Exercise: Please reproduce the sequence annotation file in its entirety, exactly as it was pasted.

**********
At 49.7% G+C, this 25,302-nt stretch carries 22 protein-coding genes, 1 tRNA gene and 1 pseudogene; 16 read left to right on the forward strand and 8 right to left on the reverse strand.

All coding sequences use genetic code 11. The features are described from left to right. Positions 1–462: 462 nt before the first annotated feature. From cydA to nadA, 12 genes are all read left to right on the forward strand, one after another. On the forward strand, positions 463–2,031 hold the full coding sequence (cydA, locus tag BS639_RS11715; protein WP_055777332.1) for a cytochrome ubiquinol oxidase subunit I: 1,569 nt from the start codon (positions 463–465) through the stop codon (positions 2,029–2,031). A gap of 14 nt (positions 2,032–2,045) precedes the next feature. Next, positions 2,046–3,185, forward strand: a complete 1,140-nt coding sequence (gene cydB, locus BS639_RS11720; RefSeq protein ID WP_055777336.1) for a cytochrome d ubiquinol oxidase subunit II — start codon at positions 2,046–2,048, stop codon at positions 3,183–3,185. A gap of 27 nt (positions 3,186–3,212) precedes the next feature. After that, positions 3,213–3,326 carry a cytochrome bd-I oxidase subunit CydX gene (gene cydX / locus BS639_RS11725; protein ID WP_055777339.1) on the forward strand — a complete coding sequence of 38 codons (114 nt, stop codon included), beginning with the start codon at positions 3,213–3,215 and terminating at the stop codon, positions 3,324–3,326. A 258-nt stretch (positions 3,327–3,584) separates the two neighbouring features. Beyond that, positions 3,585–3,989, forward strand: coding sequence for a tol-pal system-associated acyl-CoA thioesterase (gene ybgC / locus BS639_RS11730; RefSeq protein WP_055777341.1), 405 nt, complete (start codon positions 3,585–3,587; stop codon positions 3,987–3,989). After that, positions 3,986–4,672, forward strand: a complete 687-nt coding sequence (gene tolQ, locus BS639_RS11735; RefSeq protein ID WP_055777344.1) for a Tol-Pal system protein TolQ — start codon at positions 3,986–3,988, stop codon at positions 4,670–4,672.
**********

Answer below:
At 49.7% G+C, this 25,302-nt stretch carries 22 protein-coding genes, 1 tRNA gene and 1 pseudogene; 16 read left to right on the forward strand and 8 right to left on the reverse strand.

All coding sequences use genetic code 11. The features are described from left to right. Positions 1–462: 462 nt before the first annotated feature. From cydA to nadA, 12 genes are all read left to right on the forward strand, one after another. On the forward strand, positions 463–2,031 hold the full coding sequence (cydA, locus tag BS639_RS11715; protein WP_055777332.1) for a cytochrome ubiquinol oxidase subunit I: 1,569 nt from the start codon (positions 463–465) through the stop codon (positions 2,029–2,031). A gap of 14 nt (positions 2,032–2,045) precedes the next feature. Next, positions 2,046–3,185, forward strand: a complete 1,140-nt coding sequence (gene cydB, locus BS639_RS11720; RefSeq protein ID WP_055777336.1) for a cytochrome d ubiquinol oxidase subunit II — start codon at positions 2,046–2,048, stop codon at positions 3,183–3,185. A gap of 27 nt (positions 3,186–3,212) precedes the next feature. After that, positions 3,213–3,326 carry a cytochrome bd-I oxidase subunit CydX gene (gene cydX / locus BS639_RS11725; protein ID WP_055777339.1) on the forward strand — a complete coding sequence of 38 codons (114 nt, stop codon included), beginning with the start codon at positions 3,213–3,215 and terminating at the stop codon, positions 3,324–3,326. A 258-nt stretch (positions 3,327–3,584) separates the two neighbouring features. Beyond that, positions 3,585–3,989, forward strand: coding sequence for a tol-pal system-associated acyl-CoA thioesterase (gene ybgC / locus BS639_RS11730; RefSeq protein WP_055777341.1), 405 nt, complete (start codon positions 3,585–3,587; stop codon positions 3,987–3,989). After that, positions 3,986–4,672, forward strand: a complete 687-nt coding sequence (gene tolQ, locus BS639_RS11735; RefSeq protein ID WP_055777344.1) for a Tol-Pal system protein TolQ — start codon at positions 3,986–3,988, stop codon at positions 4,670–4,672.